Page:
The women behind the bakeries on a mission to end gender-based violence, unemployment and human trafficking
Luminary Bakery in London, UK, is a ‘sustainable’ social enterprise organization that has been much in the news lately, thanks to the praise by the Duchess of Sussex – while across the pond, Abolition Bakery in Ohio, US, is also determined to raise awareness of human trafficking.
Luminary Bakery – founded in 2014 by Alice Williams – helps women who have been victims of violence and sex trafficking, or who have been to prison and need to re-enter the workplace.
Millions of women around the globe experience poverty, homelessness, violence or criminal activity.
According to The World Bank, one in three women experience gender-based violence (GBV) in their lifetime, while the International Labour Organization (ILO) reported that 6.2% of women were unemployed in 2017 with over 2.7 billion of them being legally restricted from having the same choice of jobs as men.
More than a million are unemployed in the UK.
Since its launch in 2014, Luminary has supported 66 women, 69% of whom had experienced homelessness, 24% being survivors of trafficking and 26% of whom who had been through the criminal justice system. It has also assisted 10 women to start their own businesses.
The bakery provides training, employment and a supportive community for these women. A candidate is enrolled on the company’s six-month training program to learn baking skills, transferable life skills and employability skills, and is thereafter supported for the next two years to progress to sustainable employment and independence.
“Luminary is an innovative response to a need we saw for women who have experienced social and economic disadvantage… designed to offer opportunities for women to build a future for themselves. We provide a safe and professional environment where women can grow holistically – encouraging ambition, restoration and second chances,” Luminary spokesperson Kaila Johnson told BakeryandSnacks.
No wonder it was listed in the illustrious lineup of the Duchess’ favorite causes and people in the September 2019 edition of British Vogue, which she guest edited.
“When I visited the women earlier this year I was struck by how the baking, itself, is a means of therapy for these women – which in many ways makes complete sense – feeling they had no control over their lives based on their previous (and often harrowing) circumstances, they found comfort in the measured nature of baking,” she tweeted on the Sussex Royal page.
The bakery is extending its reach through a second site.
“We have partnered with investors to open another cafe and bakery, as well as a new training centre (provided by a grant funder - National Lottery). This means Luminary can triple the number of women trained per year,” said Johnson.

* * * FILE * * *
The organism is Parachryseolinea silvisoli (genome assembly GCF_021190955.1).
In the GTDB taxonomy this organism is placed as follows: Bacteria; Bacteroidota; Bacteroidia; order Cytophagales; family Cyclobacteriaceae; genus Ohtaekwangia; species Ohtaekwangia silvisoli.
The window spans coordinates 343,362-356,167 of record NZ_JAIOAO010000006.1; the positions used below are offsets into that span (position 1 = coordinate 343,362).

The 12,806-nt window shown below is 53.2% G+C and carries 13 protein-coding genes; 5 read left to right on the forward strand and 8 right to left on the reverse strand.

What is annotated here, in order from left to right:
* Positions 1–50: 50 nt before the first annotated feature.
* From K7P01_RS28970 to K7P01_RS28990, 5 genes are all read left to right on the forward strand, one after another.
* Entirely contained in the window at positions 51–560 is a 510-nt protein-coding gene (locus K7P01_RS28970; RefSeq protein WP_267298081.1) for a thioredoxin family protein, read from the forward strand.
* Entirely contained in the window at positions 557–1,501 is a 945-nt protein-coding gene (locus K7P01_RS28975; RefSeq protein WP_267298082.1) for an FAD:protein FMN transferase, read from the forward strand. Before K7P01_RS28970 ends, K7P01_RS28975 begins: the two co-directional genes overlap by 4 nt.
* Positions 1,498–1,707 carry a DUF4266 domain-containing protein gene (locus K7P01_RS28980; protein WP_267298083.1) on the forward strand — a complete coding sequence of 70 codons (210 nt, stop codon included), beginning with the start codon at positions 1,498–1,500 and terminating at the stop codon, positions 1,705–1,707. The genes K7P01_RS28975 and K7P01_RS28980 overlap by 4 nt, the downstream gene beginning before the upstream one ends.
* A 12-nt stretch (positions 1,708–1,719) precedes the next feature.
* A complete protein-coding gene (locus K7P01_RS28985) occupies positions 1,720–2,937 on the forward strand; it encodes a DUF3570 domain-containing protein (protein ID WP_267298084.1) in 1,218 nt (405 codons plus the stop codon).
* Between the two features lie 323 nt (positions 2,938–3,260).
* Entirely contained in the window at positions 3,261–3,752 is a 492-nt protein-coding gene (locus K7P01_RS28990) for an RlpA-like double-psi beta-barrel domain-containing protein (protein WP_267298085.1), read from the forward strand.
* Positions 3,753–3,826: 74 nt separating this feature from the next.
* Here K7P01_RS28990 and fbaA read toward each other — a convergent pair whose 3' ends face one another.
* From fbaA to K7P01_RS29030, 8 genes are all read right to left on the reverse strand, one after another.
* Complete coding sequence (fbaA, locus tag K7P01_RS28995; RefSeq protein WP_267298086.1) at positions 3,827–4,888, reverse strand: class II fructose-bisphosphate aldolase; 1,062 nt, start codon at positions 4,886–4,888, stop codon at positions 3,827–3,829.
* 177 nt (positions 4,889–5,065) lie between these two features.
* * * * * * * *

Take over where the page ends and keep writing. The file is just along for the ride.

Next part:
Baking is a therapeutic and creative activity, which builds self-confidence and also helps to develop other skills, such as determination, precision, timekeeping and even literacy and numeracy skills from following recipes. It’s also a trade, which can open doors into a career - Kaila Johnson
Abolish human trafficking
Human trafficking – of both women and men – is another critical scourge of modern mankind. According to the ILO, an estimated 21 million people are trafficked globally.
A report by the United Nations Office on Drugs and Crime (UNODC) revealed that 79% of human trafficking (79%) is for sexual exploitation, predominantly of women and girls; 18% is for forced labor. Shockingly, 20% of victims are children, however, that figure shoots up to 100% in some parts of West Africa.
Rita Ballenger opened Abolition Bakery, a home produced bakery in 2013, donating a share of its proceeds to organizations that serve human trafficking survivors.
“I went to culinary school, specifically for the baking track, after I retired at the age of 52,” she told BakeryandSnacks.
“[At the time,] I went to a human trafficking presentation, fully expecting to hear about human trafficking in the third world. But, I found out that it was here in the US.”
According to the Global Slavery Index, there were more than 400,000 slaves in the US in 2016 – shocking, in light of the fact that slavery was abolished on December 18, 1865 when the 13th Amendment was ratified in the US.
“I decided that I wanted to dedicate this new skill of baking to somehow help the cause.”
To date, the bakery has donated over $10,000 to organizations like the Collaborative to End Human Trafficking, International Justice Mission and Remember Nhu, which works to end child sex slavery through prevention.
The Cleveland-based bakery currently employs around two dozen volunteers to make cookies, bread, biscotti and floral cupcake bouquets to order, which are packed along with reading material on human trafficking.
“To sit at the table and work on a project together packaging cookies or decorating cookies and to know that we’re going to send out money that’s going to trickle down to the survivors, we do feel like we’re doing something and making a difference,” said Ballenger.
“In five years, I would like to see a greater volunteer base and I would like to see more funds and go to vocational training for human trafficking survivors,” she told us.
For more information on these incredible enterprises, link here for Luminary Bakery and here for Abolition Bakery.